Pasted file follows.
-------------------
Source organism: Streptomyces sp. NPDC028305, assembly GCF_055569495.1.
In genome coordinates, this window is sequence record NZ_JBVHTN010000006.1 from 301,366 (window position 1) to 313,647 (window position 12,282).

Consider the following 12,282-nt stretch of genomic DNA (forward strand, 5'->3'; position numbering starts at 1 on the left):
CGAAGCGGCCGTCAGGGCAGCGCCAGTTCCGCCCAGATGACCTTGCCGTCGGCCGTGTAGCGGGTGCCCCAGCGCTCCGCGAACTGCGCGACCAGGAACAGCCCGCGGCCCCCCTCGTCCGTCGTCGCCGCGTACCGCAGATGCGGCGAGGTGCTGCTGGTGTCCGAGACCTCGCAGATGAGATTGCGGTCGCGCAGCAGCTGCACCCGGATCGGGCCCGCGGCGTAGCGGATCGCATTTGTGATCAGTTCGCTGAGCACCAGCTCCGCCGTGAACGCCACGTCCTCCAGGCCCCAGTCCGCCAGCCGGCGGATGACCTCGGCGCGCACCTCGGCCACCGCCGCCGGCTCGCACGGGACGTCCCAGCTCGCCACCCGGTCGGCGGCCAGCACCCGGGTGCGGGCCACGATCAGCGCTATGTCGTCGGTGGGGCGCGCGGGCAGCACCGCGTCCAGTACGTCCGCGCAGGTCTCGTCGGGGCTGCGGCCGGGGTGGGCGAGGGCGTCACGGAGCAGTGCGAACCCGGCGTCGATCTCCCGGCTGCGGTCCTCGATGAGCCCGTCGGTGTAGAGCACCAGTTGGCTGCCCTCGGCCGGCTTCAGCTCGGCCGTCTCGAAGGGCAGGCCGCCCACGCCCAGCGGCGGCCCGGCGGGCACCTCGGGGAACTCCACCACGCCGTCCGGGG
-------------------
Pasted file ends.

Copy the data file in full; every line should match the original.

Source organism: Streptomyces sp. NPDC028305, assembly GCF_055569495.1.
In genome coordinates, this window is sequence record NZ_JBVHTN010000006.1 from 301,366 (window position 1) to 313,647 (window position 12,282).

Consider the following 12,282-nt stretch of genomic DNA (forward strand, 5'->3'; position numbering starts at 1 on the left):
CGAAGCGGCCGTCAGGGCAGCGCCAGTTCCGCCCAGATGACCTTGCCGTCGGCCGTGTAGCGGGTGCCCCAGCGCTCCGCGAACTGCGCGACCAGGAACAGCCCGCGGCCCCCCTCGTCCGTCGTCGCCGCGTACCGCAGATGCGGCGAGGTGCTGCTGGTGTCCGAGACCTCGCAGATGAGATTGCGGTCGCGCAGCAGCTGCACCCGGATCGGGCCCGCGGCGTAGCGGATCGCATTTGTGATCAGTTCGCTGAGCACCAGCTCCGCCGTGAACGCCACGTCCTCCAGGCCCCAGTCCGCCAGCCGGCGGATGACCTCGGCGCGCACCTCGGCCACCGCCGCCGGCTCGCACGGGACGTCCCAGCTCGCCACCCGGTCGGCGGCCAGCACCCGGGTGCGGGCCACGATCAGCGCTATGTCGTCGGTGGGGCGCGCGGGCAGCACCGCGTCCAGTACGTCCGCGCAGGTCTCGTCGGGGCTGCGGCCGGGGTGGGCGAGGGCGTCACGGAGCAGTGCGAACCCGGCGTCGATCTCCCGGCTGCGGTCCTCGATGAGCCCGTCGGTGTAGAGCACCAGTTGGCTGCCCTCGGCCGGCTTCAGCTCGGCCGTCTCGAAGGGCAGGCCGCCCACGCCCAGCGGCGGCCCGGCGGGCACCTCGGGGAACTCCACCACGCCGTCCGGGG